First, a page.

Enter your mobile number or email address below and we'll send you a link to download the free Kindle Reading App. Then you can start reading Kindle books on your smartphone, tablet, or computer - no Kindle device required.
To get the free app, enter your email address or mobile phone number.
"At the Water's Edge" by Sara Gruen
From the author of "Water for Elephants", this is a gripping and poignant love story about a privileged young woman’s awakening as she experiences the devastation of World War II in a tiny village in the Scottish Highlands.
This book blew me away. Martinez doesn't slowly and deliberately construct a logic-driven storyline for us. Instead, he immediately hooks our interest by snaring our sympathy for starving Somalian children, half a world away. Santiago, a Latino writing instructor, and his adult cousin Adam are looking at photographs of emaciated Somalian children and talking of God, responsibility, and apathetic child abuse. And then, with the jarring ring of a telephone, Martinez cold cocks us with a devastatingly sudden and searing revelation of child abuse within Santiago's own family: Santiago's brother-in-law, Tony, has struck his six-year-old child, Chantel, with a hot frying pan, and, we learn later, Tony has also cudgeled his wife, Robin, yet another time. This double-sided image of international and home-front child and spouse abuse triggers such anger within Santiago that he begins planning his revenge against his brother-in-law. This novel, however, is no mere narrative of vengeance. Instead, it's a carefully woven tale of love and offering, with an ending that will surprise every reader with its explosive finality, and yet, from the beginning, Martinez skillfully and quietly prepares us for a revelation that redefines suspense and intensity. I can't imagine this novel being told with more power or surprise. It's valuable for readers to happen upon a book that grips them tightly, one in which they anticipate the ending-and then, without warning, they are stunned in utter disbelief until they think back and realize that in this novel, Martinez thoroughly prepares us for what happens. As a reviewer, I would like to further explicate the ending to which Martinez so skillfully drives. That, however, might undermine the experience for readers so I will say only this - in his finish, Martinez creates a moment of rare and raw emotional power in fiction, one that will render readers numb.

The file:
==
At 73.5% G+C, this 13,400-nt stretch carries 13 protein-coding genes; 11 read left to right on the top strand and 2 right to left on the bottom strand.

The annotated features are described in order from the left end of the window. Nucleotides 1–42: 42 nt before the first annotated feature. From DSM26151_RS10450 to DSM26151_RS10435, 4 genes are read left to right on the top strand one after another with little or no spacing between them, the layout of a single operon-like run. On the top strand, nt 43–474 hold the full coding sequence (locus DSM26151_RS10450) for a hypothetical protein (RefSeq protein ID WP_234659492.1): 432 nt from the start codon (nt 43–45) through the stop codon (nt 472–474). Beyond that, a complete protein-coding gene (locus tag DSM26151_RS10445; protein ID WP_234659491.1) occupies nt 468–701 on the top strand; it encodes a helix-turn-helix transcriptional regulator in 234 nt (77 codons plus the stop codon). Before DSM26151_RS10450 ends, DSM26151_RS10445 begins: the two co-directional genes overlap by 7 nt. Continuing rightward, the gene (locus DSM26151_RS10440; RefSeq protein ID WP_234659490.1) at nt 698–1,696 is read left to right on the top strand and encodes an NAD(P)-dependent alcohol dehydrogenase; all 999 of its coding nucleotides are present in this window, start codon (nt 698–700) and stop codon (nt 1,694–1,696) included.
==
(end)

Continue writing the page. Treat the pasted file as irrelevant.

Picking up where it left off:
Was this review helpful to you?